Besides a wonderful, supportive community of colleagues, great presentations and a wealth of valuable knowledge under one roof, we’re bringing an amazing keynote speaker to help us all explore the high-tech, low-tech and no-tech solutions to upgrade our approach to disability services in higher education.
Meet Wink Harner
An Oregonian, instructor, storyteller and assistive technology aficionado, Wink brings over 18 years of direct support of disability resources and services in higher education. Having served as an assistive technology specialist, to an administrator and everything in between, Wink’s experience and expertise can speak to the complex and challenging situations, we face each day. (In addition, in fact, she’s a frequent contributor to many of the national listserves to which we take those very scenarios.)
Wink is currently an adjunct faculty member with CUNY’s disability studies program, where she teaches on all things assistive tech. From getting a program off the ground, to providing assessment and intake, to training, to deploying technology across an entire campus … Wink’s insight is practical, tangible and empowering to seasoned pros – and even those who say they can hardly work a thermostat.
But don’t take our word for it. I had a chance to sit down with Wink and talk through a few quick ways you can start upgrading your work – even before you set foot in Waco this April. Here’s just a sneak peak of what you can expect when you join us for the 2019 AHEAD in Texas spring conference!
Tip #1: Put the student in the driver’s seat
Working in the field, you get accustomed to exploring the world’s most complex, unique and demanding challenges anyone could ever imagine.
But Wink encourages us to spend more time asking questions – instead of offering generic answers. Every situation is contextual and we must assess the problem, identify the goals and measure the expectations before offering up potential solutions. Remember, this is your student’s show – we’re merely a supporting character.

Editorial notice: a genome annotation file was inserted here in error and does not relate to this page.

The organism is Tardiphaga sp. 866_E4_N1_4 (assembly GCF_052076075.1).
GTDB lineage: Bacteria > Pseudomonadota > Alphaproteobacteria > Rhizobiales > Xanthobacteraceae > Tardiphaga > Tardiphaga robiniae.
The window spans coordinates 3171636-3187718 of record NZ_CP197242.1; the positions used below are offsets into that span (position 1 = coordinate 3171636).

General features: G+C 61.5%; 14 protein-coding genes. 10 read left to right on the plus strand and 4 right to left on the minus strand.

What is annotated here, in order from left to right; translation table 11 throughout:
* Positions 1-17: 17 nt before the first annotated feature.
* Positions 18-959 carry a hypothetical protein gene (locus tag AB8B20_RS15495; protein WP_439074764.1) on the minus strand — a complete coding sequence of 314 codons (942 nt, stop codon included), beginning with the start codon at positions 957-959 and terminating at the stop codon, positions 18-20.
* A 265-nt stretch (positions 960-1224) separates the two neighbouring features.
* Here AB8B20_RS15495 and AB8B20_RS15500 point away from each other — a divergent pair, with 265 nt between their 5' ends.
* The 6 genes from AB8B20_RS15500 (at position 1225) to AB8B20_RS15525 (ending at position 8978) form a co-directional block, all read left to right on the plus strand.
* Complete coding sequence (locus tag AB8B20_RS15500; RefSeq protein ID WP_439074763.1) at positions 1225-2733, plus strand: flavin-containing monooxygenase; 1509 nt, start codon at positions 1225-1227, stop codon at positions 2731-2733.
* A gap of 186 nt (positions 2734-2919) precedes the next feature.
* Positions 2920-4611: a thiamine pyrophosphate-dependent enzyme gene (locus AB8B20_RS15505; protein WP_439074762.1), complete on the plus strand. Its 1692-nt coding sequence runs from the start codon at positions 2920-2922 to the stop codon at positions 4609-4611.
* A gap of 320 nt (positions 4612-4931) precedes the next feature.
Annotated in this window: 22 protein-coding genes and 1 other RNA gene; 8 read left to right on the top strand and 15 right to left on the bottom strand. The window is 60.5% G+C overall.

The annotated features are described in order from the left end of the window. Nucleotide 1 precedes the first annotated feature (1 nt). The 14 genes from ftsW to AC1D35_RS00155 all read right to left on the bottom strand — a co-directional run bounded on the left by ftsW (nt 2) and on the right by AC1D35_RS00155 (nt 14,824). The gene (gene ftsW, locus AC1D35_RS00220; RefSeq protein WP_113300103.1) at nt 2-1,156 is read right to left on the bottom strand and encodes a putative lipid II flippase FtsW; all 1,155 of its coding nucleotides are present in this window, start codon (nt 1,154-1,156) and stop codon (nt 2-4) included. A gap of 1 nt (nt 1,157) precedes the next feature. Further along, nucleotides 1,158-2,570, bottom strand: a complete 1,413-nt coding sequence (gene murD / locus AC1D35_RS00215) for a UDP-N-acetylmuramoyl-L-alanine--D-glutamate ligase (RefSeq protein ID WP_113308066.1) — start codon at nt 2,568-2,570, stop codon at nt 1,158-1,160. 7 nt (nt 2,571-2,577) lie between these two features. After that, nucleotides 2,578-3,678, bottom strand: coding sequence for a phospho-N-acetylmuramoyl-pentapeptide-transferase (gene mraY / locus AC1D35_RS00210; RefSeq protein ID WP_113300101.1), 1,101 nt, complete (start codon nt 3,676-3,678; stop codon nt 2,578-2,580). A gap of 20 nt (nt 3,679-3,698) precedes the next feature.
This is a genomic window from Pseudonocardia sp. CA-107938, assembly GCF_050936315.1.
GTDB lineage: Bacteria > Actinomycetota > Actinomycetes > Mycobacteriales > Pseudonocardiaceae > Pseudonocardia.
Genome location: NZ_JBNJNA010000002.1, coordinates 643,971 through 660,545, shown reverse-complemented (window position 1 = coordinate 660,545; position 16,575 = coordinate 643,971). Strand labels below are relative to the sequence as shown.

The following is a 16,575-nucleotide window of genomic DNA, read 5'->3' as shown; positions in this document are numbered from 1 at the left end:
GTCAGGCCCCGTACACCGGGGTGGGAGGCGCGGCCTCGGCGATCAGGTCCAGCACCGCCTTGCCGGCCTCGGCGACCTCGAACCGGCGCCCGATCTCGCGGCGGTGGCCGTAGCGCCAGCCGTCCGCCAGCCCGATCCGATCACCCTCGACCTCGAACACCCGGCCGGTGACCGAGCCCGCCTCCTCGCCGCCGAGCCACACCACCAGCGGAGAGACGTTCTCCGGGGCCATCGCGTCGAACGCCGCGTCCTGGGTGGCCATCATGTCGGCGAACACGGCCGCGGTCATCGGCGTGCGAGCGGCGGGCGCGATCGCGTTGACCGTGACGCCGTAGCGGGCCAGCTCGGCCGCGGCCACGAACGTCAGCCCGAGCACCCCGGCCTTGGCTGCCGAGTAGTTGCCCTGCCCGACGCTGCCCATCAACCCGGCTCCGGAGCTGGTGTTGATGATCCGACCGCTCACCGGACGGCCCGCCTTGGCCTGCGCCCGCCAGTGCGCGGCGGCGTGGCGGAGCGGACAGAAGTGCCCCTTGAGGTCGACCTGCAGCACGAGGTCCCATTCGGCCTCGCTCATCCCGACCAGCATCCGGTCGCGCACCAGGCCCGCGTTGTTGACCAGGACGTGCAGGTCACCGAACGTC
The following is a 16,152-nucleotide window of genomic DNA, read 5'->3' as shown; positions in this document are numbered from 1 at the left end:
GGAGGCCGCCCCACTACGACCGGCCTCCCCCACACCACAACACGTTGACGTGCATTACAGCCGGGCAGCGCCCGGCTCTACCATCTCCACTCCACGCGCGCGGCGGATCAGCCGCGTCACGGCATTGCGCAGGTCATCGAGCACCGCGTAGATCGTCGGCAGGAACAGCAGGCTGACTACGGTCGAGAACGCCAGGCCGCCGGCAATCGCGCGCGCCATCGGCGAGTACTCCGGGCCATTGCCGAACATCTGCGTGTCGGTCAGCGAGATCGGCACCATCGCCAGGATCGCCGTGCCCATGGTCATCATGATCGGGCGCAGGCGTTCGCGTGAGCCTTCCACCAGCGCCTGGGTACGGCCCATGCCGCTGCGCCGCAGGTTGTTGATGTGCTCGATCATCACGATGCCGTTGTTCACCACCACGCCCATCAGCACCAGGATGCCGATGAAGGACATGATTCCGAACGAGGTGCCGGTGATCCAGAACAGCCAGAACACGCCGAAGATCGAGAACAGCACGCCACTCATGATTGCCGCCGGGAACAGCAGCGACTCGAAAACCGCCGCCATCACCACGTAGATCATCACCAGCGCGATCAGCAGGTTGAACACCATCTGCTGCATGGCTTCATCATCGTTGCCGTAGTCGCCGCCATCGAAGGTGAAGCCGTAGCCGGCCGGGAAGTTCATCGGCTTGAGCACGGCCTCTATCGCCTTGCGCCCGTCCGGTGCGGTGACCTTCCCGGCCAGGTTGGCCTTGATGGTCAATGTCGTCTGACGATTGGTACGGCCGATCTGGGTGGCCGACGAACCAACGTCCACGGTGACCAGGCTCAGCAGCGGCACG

Tip #2: Do the right thing – always
Wink reflects on the time she had to navigate an Office of Civil Rights complaint when a blind student was denied access to a class on her campus. The instructor was wrong, Wink was right, the institution didn’t offer support and, when the dust settled, the investigation sided in favor of the student.
In all that we do, we strive for access and equity. And yes, much of our job feels like we’re writing accommodations letters and answering the same questions about inaccessible course materials. But when faced with difficult conversations and pressing decisions, we must remind ourselves why we exist and boldly do the right thing – even when no one else believes it’s the right thing.
Tip #3: Your job is to press the Enter key
Your community and colleagues are an important nudge when times are tough and you need a fresh perspective. Wink talks about the time a friend and colleague offered sage advice on how to manage accommodations coordination with balancing a budget.
Wink’s wise colleague said, “It’s not your job to find the money, Wink. You’re responsible for ensuring access and hitting the Enter key in the Excel spreadsheet for your budget. The institution is responsible for taking care of the funds.”
Yes, captioning is costly, alternative format production is expensive and notetakers can be a budget hog. But it’s our job to ensure equity for our students. We are the experts on disability and accommodation – and the institution must find ways to support the things deemed reasonable and necessary.
Will we see you in April?
This is only the beginning of Wink’s insight and expertise. Please don’t miss this year’s conference – and the exciting and informative conversations to help upgrade what you do on your campus.
If you haven’t already, head over and register for the 2019 AHEAD in Texas spring conference to secure your super earlybird rate through March 8. We’re excited to see you in Waco!